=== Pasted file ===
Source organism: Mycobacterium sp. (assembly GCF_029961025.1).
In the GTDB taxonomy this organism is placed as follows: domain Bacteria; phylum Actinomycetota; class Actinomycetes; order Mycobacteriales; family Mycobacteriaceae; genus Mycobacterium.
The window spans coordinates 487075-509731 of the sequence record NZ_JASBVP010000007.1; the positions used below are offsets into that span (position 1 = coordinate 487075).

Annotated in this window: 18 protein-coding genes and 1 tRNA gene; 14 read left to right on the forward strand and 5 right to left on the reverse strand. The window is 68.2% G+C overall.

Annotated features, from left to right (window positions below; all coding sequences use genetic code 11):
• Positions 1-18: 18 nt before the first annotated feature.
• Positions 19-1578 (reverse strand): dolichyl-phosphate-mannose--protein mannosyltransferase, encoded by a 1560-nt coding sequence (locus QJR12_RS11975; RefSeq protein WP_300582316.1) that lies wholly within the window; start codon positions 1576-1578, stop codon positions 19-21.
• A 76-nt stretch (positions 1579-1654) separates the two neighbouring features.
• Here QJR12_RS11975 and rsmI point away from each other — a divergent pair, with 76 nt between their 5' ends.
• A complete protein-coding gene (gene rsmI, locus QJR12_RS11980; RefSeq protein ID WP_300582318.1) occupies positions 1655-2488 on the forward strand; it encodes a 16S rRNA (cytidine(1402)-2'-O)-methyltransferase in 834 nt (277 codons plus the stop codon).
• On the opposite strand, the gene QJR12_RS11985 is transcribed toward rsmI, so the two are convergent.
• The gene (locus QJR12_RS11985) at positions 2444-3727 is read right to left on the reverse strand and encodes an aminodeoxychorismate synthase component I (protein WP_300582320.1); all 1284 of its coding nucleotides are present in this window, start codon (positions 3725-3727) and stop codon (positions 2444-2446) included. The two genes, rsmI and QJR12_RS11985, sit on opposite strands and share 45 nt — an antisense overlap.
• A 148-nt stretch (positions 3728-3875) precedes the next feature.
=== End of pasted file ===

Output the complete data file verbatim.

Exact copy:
Source organism: Mycobacterium sp. (assembly GCF_029961025.1).
In the GTDB taxonomy this organism is placed as follows: domain Bacteria; phylum Actinomycetota; class Actinomycetes; order Mycobacteriales; family Mycobacteriaceae; genus Mycobacterium.
The window spans coordinates 487075-509731 of the sequence record NZ_JASBVP010000007.1; the positions used below are offsets into that span (position 1 = coordinate 487075).

Annotated in this window: 18 protein-coding genes and 1 tRNA gene; 14 read left to right on the forward strand and 5 right to left on the reverse strand. The window is 68.2% G+C overall.

Annotated features, from left to right (window positions below; all coding sequences use genetic code 11):
• Positions 1-18: 18 nt before the first annotated feature.
• Positions 19-1578 (reverse strand): dolichyl-phosphate-mannose--protein mannosyltransferase, encoded by a 1560-nt coding sequence (locus QJR12_RS11975; RefSeq protein WP_300582316.1) that lies wholly within the window; start codon positions 1576-1578, stop codon positions 19-21.
• A 76-nt stretch (positions 1579-1654) separates the two neighbouring features.
• Here QJR12_RS11975 and rsmI point away from each other — a divergent pair, with 76 nt between their 5' ends.
• A complete protein-coding gene (gene rsmI, locus QJR12_RS11980; RefSeq protein ID WP_300582318.1) occupies positions 1655-2488 on the forward strand; it encodes a 16S rRNA (cytidine(1402)-2'-O)-methyltransferase in 834 nt (277 codons plus the stop codon).
• On the opposite strand, the gene QJR12_RS11985 is transcribed toward rsmI, so the two are convergent.
• The gene (locus QJR12_RS11985) at positions 2444-3727 is read right to left on the reverse strand and encodes an aminodeoxychorismate synthase component I (protein WP_300582320.1); all 1284 of its coding nucleotides are present in this window, start codon (positions 3725-3727) and stop codon (positions 2444-2446) included. The two genes, rsmI and QJR12_RS11985, sit on opposite strands and share 45 nt — an antisense overlap.
• A 148-nt stretch (positions 3728-3875) precedes the next feature.